Children grow up to become either rebels or subservient followers. They trail behind or renounce their parents’ worldviews, sometimes arguing and other times accepting whatever it is they have to say on how the world is. Of course it is hardly that simple, belief itself being a far more complicated thing than simple acceptance and refusal. Various nuggets simmer down into the unconscious, forming ideologies that, regardless of the outcome, resemble their parents’ tone.
Here is how most people remember childhood these days (and perhaps always) in this current era of victim hood:
Now before we take an obvious side, I want you to reflect for a moment and be absolutely serious with yourself as your privately and quietly read this: which side were you on?
Personally I was a little bit of both, certainly the asshole making another person feel like shit. I never actually descended into physical violence except as a method of self-defense, but surely I had a cruel wit and would occasionally harass those I did not like for fun (we all regret our youth). But my targets were less specific, not focusing on the awkward or the shy or the weak. I thought myself a warrior, a delusion that my comic book reading helped to inspire, fighting for justice of the oppressed. I would bully the bullies and this would occasionally lead to my getting my ass kicked. Sometimes with satisfaction I could make them cry, or even get their friends, too, to laugh at them. Of course most of my efforts were failures, not taken seriously.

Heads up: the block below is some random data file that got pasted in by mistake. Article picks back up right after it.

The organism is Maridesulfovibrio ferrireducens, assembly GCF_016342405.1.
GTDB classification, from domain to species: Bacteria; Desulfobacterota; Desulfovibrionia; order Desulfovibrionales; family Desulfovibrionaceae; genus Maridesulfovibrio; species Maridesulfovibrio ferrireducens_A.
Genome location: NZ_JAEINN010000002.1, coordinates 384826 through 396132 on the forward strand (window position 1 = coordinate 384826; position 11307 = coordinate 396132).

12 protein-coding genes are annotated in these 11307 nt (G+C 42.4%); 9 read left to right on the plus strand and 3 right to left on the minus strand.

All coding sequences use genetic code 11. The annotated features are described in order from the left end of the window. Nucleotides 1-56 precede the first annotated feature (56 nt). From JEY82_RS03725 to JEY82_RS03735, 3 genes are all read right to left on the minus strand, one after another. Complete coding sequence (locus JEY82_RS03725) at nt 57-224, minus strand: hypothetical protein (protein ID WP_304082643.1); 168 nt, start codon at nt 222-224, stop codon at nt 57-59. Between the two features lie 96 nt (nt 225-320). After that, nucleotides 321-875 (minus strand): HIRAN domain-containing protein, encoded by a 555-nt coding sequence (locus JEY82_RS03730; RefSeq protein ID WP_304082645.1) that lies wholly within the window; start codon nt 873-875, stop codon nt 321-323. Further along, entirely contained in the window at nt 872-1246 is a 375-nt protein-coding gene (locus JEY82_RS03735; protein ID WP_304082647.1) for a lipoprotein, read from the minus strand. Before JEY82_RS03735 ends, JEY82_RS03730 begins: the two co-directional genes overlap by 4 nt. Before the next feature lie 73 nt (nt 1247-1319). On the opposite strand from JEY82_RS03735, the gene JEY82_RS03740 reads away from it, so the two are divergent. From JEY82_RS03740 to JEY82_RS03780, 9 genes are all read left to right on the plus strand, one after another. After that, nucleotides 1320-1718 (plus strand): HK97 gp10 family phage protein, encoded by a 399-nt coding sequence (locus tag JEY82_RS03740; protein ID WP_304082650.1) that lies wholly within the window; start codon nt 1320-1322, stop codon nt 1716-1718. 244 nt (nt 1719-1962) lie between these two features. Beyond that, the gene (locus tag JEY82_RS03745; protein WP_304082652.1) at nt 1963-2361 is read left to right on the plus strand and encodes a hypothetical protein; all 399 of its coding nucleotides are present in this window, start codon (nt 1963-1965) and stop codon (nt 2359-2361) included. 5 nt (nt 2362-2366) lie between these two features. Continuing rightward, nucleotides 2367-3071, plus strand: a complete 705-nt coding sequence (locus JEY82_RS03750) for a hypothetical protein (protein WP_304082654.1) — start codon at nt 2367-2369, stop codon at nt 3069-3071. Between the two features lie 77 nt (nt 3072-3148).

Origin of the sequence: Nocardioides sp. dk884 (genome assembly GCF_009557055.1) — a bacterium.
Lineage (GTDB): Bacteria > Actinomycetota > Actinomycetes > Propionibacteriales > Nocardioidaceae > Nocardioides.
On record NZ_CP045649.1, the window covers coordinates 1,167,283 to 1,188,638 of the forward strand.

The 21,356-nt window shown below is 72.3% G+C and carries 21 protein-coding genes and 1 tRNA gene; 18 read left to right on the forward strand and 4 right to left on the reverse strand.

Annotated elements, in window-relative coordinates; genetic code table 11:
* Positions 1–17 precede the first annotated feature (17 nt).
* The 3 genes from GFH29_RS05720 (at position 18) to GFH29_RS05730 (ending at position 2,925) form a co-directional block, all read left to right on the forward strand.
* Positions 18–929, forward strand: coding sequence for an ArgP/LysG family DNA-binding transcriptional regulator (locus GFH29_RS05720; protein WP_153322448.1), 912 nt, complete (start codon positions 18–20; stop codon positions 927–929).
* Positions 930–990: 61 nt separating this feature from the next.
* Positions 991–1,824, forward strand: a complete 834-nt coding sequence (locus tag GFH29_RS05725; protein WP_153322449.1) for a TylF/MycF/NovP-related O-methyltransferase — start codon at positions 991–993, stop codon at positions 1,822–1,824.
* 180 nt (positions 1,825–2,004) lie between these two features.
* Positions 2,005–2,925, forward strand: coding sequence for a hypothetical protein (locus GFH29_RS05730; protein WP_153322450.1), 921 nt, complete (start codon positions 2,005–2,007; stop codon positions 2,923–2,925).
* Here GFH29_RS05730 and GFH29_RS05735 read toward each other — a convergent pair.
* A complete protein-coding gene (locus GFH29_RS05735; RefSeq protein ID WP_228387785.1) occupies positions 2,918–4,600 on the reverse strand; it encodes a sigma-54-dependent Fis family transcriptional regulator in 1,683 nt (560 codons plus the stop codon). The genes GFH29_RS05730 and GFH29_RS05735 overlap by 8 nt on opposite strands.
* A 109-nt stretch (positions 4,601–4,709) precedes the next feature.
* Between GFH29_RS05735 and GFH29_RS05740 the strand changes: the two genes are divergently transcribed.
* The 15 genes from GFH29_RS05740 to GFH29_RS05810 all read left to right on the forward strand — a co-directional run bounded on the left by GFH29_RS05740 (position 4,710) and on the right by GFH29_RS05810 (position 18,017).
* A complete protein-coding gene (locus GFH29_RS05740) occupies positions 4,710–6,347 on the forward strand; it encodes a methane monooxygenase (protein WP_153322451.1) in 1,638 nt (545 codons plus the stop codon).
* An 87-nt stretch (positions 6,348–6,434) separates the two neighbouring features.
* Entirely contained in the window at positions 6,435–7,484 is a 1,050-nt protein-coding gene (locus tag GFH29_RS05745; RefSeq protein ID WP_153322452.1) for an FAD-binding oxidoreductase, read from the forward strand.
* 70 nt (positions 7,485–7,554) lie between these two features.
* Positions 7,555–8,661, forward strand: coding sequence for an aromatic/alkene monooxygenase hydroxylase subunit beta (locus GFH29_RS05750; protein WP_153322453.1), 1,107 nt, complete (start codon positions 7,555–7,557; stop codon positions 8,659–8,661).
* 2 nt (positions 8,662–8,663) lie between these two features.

It is very hard to be indifferent to the endless taunts and lying whisper campaigns that ruthless individuals start about someone. You tend to either believe or deny the allegations, whether they are true or not, based upon whatever partisanship you share with others. If your friend is getting bullied you tend to stand up for them. (Unless you think you are fearfully outmatched:)
But bullies learn it from somewhere, don’t they?
And the parents are often forced to endure this too, everyday, all day long:
How does this impact their children?
What sort of monsters do nearly all of us create?